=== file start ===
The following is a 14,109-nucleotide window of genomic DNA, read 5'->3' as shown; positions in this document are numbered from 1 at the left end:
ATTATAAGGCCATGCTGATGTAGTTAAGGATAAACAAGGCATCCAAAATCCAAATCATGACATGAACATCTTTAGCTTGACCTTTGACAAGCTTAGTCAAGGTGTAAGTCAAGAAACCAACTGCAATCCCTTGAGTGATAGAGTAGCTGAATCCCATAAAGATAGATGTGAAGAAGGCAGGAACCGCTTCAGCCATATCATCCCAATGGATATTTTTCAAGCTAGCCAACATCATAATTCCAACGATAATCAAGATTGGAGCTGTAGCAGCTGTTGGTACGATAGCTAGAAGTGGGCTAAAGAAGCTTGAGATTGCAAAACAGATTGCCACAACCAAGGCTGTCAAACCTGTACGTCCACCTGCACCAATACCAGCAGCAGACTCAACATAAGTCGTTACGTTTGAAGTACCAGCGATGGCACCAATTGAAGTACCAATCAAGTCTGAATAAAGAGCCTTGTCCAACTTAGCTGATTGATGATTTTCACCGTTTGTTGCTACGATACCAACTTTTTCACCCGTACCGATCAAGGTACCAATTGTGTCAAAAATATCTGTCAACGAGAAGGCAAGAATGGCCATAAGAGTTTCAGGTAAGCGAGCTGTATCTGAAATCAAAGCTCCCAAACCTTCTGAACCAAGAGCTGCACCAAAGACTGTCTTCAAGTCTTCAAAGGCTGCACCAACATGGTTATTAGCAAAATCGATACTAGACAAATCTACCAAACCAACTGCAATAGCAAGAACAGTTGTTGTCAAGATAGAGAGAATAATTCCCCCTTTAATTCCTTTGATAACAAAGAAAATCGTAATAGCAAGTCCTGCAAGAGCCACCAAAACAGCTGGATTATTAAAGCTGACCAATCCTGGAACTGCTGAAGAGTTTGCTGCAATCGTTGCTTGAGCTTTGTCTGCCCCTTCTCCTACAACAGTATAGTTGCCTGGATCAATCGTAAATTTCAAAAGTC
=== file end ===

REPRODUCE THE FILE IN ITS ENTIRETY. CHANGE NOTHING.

The following is a 14,109-nucleotide window of genomic DNA, read 5'->3' as shown; positions in this document are numbered from 1 at the left end:
ATTATAAGGCCATGCTGATGTAGTTAAGGATAAACAAGGCATCCAAAATCCAAATCATGACATGAACATCTTTAGCTTGACCTTTGACAAGCTTAGTCAAGGTGTAAGTCAAGAAACCAACTGCAATCCCTTGAGTGATAGAGTAGCTGAATCCCATAAAGATAGATGTGAAGAAGGCAGGAACCGCTTCAGCCATATCATCCCAATGGATATTTTTCAAGCTAGCCAACATCATAATTCCAACGATAATCAAGATTGGAGCTGTAGCAGCTGTTGGTACGATAGCTAGAAGTGGGCTAAAGAAGCTTGAGATTGCAAAACAGATTGCCACAACCAAGGCTGTCAAACCTGTACGTCCACCTGCACCAATACCAGCAGCAGACTCAACATAAGTCGTTACGTTTGAAGTACCAGCGATGGCACCAATTGAAGTACCAATCAAGTCTGAATAAAGAGCCTTGTCCAACTTAGCTGATTGATGATTTTCACCGTTTGTTGCTACGATACCAACTTTTTCACCCGTACCGATCAAGGTACCAATTGTGTCAAAAATATCTGTCAACGAGAAGGCAAGAATGGCCATAAGAGTTTCAGGTAAGCGAGCTGTATCTGAAATCAAAGCTCCCAAACCTTCTGAACCAAGAGCTGCACCAAAGACTGTCTTCAAGTCTTCAAAGGCTGCACCAACATGGTTATTAGCAAAATCGATACTAGACAAATCTACCAAACCAACTGCAATAGCAAGAACAGTTGTTGTCAAGATAGAGAGAATAATTCCCCCTTTAATTCCTTTGATAACAAAGAAAATCGTAATAGCAAGTCCTGCAAGAGCCACCAAAACAGCTGGATTATTAAAGCTGACCAATCCTGGAACTGCTGAAGAGTTTGCTGCAATCGTTGCTTGAGCTTTGTCTGCCCCTTCTCCTACAACAGTATAGTTGCCTGGATCAATCGTAAATTTCAAAAGTC